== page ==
Blackberry is slowly bleeding users anyway, there is a sort of dissatisfaction energy leap that people need to hit to leave the platform despite liking BBM, and going iOS or Android, but even the technologically incompetent are hitting it more and more now. Teenagers, in particular, are notoriously fickle, and smartphones with cheaper data contracts could conceivably offer access to a better service with little or no warning.
The userbase of BBM is degrading in quality as well as quantity, it is becoming quite ghetto. It has a legacy userbase as a pocket social network, but in this New Fangled age, nothing is sacrosanct. It's like "bebo in my pocket", and thus somewhat vulnerable to a better offer coming along out of nowhere. It's not rocket surgery.
"Bebo in my pocket"
The popularity of BBM with the UK kids seems assured. But what to the kids in the rest of the world like to use? Being one of those that has no idea what the yoof of today are up to, I have no idea about BBMs ubiquity, but do feel a little sceptical that RIM have the market sown up in every country that their rivals operate.
The kids are down wit teh BBM in Spain as well. The rest have something more a little more grown up.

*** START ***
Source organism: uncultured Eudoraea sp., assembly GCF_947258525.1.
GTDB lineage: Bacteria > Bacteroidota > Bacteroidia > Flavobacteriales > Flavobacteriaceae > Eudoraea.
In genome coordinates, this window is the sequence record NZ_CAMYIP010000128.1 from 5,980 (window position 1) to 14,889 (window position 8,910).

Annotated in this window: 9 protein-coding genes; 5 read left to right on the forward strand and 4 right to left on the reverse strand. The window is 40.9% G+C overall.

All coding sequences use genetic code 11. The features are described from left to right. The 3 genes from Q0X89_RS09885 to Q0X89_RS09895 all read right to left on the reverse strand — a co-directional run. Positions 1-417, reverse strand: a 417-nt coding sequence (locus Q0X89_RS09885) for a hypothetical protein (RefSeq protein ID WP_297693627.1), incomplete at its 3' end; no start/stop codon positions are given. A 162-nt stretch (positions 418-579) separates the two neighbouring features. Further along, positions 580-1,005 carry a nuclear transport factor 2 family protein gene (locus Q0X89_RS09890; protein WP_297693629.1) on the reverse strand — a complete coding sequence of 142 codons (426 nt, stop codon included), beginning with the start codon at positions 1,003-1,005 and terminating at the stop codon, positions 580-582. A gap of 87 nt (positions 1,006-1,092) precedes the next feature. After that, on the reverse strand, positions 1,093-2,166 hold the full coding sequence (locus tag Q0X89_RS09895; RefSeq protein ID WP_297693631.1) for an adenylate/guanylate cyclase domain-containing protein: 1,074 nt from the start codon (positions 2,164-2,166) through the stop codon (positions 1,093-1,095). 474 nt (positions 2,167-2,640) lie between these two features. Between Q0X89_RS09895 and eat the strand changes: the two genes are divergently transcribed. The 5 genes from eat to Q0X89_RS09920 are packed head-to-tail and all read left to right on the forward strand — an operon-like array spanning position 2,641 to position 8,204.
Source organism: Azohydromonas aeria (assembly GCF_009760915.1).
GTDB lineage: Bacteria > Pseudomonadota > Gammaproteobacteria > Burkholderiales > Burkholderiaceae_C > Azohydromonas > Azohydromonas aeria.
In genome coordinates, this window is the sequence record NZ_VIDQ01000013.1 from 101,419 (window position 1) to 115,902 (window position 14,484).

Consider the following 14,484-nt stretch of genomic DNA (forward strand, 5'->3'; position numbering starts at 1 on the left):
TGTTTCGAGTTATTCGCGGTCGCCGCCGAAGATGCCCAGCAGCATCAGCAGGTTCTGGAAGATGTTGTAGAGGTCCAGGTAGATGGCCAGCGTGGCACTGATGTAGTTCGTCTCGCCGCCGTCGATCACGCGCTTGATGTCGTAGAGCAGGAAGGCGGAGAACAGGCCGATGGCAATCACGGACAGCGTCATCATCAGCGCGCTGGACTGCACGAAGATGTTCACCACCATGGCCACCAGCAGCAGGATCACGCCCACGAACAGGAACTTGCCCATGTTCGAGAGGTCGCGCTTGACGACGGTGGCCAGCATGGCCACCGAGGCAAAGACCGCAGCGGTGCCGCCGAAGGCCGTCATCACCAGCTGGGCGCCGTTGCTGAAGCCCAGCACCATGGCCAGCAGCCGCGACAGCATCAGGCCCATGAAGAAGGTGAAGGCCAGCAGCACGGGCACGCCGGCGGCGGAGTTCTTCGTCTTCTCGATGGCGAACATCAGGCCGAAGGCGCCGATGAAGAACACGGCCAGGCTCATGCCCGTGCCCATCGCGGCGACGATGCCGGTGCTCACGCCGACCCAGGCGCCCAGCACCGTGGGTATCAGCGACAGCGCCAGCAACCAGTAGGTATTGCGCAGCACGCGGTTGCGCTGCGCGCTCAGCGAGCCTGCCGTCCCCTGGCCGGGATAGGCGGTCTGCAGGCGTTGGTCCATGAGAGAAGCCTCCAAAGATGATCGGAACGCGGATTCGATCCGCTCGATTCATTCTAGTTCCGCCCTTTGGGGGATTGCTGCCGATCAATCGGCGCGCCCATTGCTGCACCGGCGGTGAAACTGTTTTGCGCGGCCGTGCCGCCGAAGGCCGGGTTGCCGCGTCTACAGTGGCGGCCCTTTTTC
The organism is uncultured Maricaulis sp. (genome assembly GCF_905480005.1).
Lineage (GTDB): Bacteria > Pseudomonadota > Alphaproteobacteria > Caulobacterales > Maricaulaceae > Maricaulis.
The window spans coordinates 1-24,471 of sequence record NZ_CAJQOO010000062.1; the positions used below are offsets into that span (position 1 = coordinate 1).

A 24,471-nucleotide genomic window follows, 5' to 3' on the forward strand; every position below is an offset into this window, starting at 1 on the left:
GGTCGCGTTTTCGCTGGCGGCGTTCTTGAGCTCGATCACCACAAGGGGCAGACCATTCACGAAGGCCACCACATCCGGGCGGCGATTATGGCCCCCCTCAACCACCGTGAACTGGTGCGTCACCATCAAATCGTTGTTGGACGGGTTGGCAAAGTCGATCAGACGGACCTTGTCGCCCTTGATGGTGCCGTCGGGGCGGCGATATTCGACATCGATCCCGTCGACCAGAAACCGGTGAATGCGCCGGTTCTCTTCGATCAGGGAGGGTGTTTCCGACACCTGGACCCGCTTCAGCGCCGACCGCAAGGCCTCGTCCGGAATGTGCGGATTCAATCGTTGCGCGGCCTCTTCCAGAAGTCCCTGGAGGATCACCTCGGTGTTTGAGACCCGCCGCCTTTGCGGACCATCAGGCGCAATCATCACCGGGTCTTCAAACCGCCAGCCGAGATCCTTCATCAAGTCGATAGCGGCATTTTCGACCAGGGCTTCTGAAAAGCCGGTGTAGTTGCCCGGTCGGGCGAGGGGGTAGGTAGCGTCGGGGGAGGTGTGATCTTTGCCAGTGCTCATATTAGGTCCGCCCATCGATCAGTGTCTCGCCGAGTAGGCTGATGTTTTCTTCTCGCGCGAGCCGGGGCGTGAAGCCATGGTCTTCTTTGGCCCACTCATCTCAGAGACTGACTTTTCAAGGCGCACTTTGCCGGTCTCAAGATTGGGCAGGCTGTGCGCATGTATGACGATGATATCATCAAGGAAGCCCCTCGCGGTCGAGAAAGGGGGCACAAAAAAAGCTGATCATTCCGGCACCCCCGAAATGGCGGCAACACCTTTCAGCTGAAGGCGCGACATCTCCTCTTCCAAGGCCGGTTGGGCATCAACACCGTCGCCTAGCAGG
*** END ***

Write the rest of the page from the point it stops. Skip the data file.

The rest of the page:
I just posted in another thread about comparing Apple 1997 to RIM now, so why aren't I some overpaid industry expert?
Honestly, why people get paid for opinions I don't know. As someone once said, opinions are like arseholes..
Whatsapp, with a little thought could easily take over from BBM.
1. If it had the ability to register BB pins.
2. If it forwarded messages to a registered email address when offline
3. If it had the ability to link accounts.
... from a BB Storm to an Android Galaxy about a year ago, and I still miss BBM. It just 'works',* I can put it no better than that.
* occasional outage excepted, of course - before some smartarse feels compelled to point this out.
When I first encountered this I asked my kids worried that they may be missing out but they knew of nobody in their school that used a BlackBerry or BBM! This seemed strange as the Register and everybody else seemed to think this was such a given.
Leads me to wonder if this is actually just in London or maybe other urban concentrations. Out here in the sticks where connectivity is less assured maybe people don't get so wedded to messenger clients and instead use the slightly less real time threaded text messages.....
A platform such as this restricted to a single device is not going to survive ultimately when there are similar applications that will work on all clients including blackberry. If they truly want to exploit this then RIM would need to expand the user base but honestly I'm not sure even that would be enough now, blackberry users on the trains in and out of the capital seem to be becoming a rarer and rarer sight.